By Theo Smart
The World Health Organization (WHO) has released a new diagnostic algorithm to reduce the likelihood of seriously ill people with HIV dying of undiagnosed and untreated tuberculosis (TB). The algorithm was presented at a scientific workshop at the 21st International AIDS Conference last month in Durban.
Despite being preventable and curable, TB is still the leading cause of morbidity and mortality, even in the era of antiretroviral therapy (ART) going to scale. In fact, in 2014, it accounted for nearly a third of HIV-related deaths,” said Annabel Baddeley of WHO’s Global TB Program, who moderated the session dedicated to discussing the need, evidence base, and application of the algorithm and other strategies to reduce mortality from HIV-associated TB.
The Persistent Dilemma of TB and HIV
Although people with HIV starting treatment earlier — data from some large cohorts show that the median CD4 cell count at treatment initiation has doubled — the proportion who present for care with very advanced disease has remained relatively unchanged, and “mortality is largely, in most parts of the world, due to the same problems,” said Nathan Ford of WHO, who presented data on the enduring burden of TB morbidity and mortality among people living with HIV.
Ford’s team did a global systematic review last year to assess the main causes of morbidity and mortality among people with HIV presenting at emergency wards and being hospitalized. They found that while there has been some increase in non-AIDS defining illnesses such as viral hepatitis and non-AIDS cancers, AIDS-defining illnesses continue to be the leading cause of hospitalization, and nearly 1 out of 5 are hospitalized because of TB.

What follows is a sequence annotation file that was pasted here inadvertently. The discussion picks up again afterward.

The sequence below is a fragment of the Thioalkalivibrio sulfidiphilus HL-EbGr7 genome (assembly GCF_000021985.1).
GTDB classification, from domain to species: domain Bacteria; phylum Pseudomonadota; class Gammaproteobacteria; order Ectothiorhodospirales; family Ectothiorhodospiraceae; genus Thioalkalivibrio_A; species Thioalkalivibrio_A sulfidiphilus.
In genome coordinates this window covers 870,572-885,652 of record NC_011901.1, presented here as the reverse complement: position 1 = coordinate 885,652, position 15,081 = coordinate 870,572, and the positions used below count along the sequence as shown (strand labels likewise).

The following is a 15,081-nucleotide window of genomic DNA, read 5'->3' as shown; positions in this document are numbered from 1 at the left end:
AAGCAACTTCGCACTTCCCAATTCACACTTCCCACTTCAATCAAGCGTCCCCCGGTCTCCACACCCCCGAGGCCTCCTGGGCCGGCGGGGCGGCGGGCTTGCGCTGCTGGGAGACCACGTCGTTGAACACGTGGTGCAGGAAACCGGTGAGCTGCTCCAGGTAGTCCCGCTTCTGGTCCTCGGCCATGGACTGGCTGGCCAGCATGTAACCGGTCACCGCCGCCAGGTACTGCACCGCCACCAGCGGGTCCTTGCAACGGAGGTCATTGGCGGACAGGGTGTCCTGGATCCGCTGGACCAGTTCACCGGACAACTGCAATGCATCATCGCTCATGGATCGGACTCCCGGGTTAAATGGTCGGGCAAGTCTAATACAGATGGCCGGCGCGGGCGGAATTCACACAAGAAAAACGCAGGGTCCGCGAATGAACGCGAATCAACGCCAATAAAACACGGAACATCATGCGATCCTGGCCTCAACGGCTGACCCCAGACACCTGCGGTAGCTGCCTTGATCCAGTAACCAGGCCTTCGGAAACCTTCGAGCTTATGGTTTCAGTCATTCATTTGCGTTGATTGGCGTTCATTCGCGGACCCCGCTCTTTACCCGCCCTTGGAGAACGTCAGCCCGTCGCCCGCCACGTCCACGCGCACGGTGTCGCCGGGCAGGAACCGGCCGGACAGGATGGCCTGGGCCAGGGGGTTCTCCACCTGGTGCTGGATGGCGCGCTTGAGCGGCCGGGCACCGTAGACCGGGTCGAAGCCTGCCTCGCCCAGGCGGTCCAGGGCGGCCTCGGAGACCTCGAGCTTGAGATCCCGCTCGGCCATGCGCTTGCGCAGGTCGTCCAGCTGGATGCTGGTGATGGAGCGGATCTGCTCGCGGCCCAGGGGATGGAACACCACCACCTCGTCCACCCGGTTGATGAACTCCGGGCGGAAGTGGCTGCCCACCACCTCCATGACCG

Importantly, 30% of HIV-positive people who were hospitalized were only diagnosed with HIV at the time of hospitalization — underscoring the challenge of reaching people living with HIV earlier in the course of infection. The median CD4 cell count at diagnosis was 131 cells/mm3. Another systematic review which looked at post-mortem data on causes of death found that in resource-limited settings, TB accounts for approximately 40% of facility-based HIV/AIDS-related adult deaths.
But “late presenters” are not the only ones at risk of being hospitalized with advanced HIV disease and TB. A South African study of medical admissions found that more than a third (36%) of the HIV-positive people admitted to a public sector district hospital in Cape Town had not yet started ART, 45% reported being currently on ART, and 19% reported that they had initiated therapy but for one reason or another had interrupted treatment. Here too, the most frequent primary diagnosis was TB (34%). Outcomes in the cohort were poor: in 90 days of follow-up, 30% required readmission and 13% had died, with TB being the most common cause of death (in 37%).
Case fatality rates among people being treated for TB are more than 3 times greater if they are HIV-positive than if they are HIV-negative — and even higher if they are not put on ART as soon as possible after starting TB treatment. According to Ford, this often does not happen.
There are major challenges in diagnosis and putting HIV/TB coinfected individuals on ART despite almost 10 years of recommending immediate HIV treatment for all patients who are coinfected with TB, Ford said.
The reasons why TB can be difficult to diagnose in people with advanced HIV disease have changed little, even with current tests. People with HIV are often unable to provide sufficient and high-quality sputum specimens for lab tests, even when they can produce sputum the amount of TB bacilli in the specimen may be very low, and people with HIV have high rates of extrapulmonary (outside the lung) TB.